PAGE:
Nine more COVID-19 deaths were reported Tuesday by the South Dakota Department of Health. The deaths included four women and five men. Seven deaths were in residents over 70, but two were in their 40s.
Single deaths were reported in Pennington, Butte, McCook, Moody, Potter and Spink counties, and three deaths were reported in Minnehaha County.
There have been 83 deaths in November and 2,318 since the pandemic began.
The state reported 931 new infections and active cases rose by 85 to 6,950. That is the highest number of active cases since October 4. Minnehaha County led the state with 196 new infections and that pushed active cases there up to 1,415. Active cases in Pennington County fell by six to 1,091 with 124 new cases recorded Tuesday.
Lawrence County reported 21 new infections and there were 16 in both Meade and Fall River counties. Butte County reported 15 new cases and there were six in Custer County.
Fifty-nine positive tests were recorded in Lincoln County and there were 54 in Brown County. Dewey County reported 39 new infections and there were 32 in Codington County. Hughes County added 28 new cases and there were 26 in both Brookings and Yankton counties. Davison County reported 22 new infections and there were 21 in Union County.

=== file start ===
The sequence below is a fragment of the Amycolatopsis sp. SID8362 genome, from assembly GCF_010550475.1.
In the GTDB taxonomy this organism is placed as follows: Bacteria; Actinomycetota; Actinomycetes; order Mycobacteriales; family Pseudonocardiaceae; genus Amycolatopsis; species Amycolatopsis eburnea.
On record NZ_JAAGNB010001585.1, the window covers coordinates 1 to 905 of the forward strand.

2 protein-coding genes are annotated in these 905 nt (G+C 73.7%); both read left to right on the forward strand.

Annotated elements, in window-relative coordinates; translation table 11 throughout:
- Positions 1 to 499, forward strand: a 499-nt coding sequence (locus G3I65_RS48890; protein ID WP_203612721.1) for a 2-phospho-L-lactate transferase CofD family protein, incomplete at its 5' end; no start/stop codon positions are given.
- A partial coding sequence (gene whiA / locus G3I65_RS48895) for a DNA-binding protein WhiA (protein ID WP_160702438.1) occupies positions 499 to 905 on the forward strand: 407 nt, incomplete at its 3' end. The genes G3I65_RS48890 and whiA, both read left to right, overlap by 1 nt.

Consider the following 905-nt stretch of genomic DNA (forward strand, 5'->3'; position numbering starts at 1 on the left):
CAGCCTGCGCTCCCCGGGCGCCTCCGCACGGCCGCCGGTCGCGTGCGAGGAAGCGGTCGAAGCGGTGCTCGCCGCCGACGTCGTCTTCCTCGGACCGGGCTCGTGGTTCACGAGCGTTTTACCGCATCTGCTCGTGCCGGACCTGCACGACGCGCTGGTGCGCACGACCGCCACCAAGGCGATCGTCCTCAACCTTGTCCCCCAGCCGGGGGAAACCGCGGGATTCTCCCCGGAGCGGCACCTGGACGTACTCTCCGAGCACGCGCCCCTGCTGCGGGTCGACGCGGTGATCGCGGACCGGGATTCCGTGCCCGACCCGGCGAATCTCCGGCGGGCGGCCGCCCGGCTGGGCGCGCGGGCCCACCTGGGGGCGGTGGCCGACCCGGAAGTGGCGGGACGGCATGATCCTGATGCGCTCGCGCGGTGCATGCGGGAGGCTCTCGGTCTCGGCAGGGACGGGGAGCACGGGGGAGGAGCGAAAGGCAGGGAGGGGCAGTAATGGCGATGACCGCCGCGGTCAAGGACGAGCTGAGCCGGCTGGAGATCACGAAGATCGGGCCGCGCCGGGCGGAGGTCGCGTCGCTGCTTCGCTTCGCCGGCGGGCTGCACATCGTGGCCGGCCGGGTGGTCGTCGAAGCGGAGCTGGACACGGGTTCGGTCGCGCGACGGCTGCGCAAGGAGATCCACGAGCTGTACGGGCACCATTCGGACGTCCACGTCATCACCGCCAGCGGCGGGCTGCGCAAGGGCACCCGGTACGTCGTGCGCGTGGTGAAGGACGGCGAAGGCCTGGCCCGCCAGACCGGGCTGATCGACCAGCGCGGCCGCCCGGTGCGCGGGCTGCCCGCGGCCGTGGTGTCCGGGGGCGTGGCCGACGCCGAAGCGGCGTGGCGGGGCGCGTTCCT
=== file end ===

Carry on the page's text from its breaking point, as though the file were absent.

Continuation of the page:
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Charles Mix County recorded 14 positive tests and there were 11 each in Beadle and Grant counties. There were 10 new infections each in Bon Homme, Clay, Lyman and Todd counties, and nine each in Douglas and Tripp counties. McCook, Moody, Roberts and Turner counties each reported eight new infections and there were six each in Brule, Deuel and Perkins counties. Five positive tests each were reported in Hamlin, Kingsbury, Lake, Potter and Stanley counties, and there were four each in Aurora, Hutchinson, Marshall and Sully counties. Five counties reported three new infections each, there were two each in four other counties, and 10 counties added one each.
Of the 931 new infections, 201 were in children under 19. Eighty-four people over 70 tested positive. The number of people hospitalized in the state for COVID-19 illnesses grew by 7 to 237 with 68 in ICU and 43 on ventilators. Sixty of those patients are in the Black Hills region with 17 in ICU and 16 on ventilators.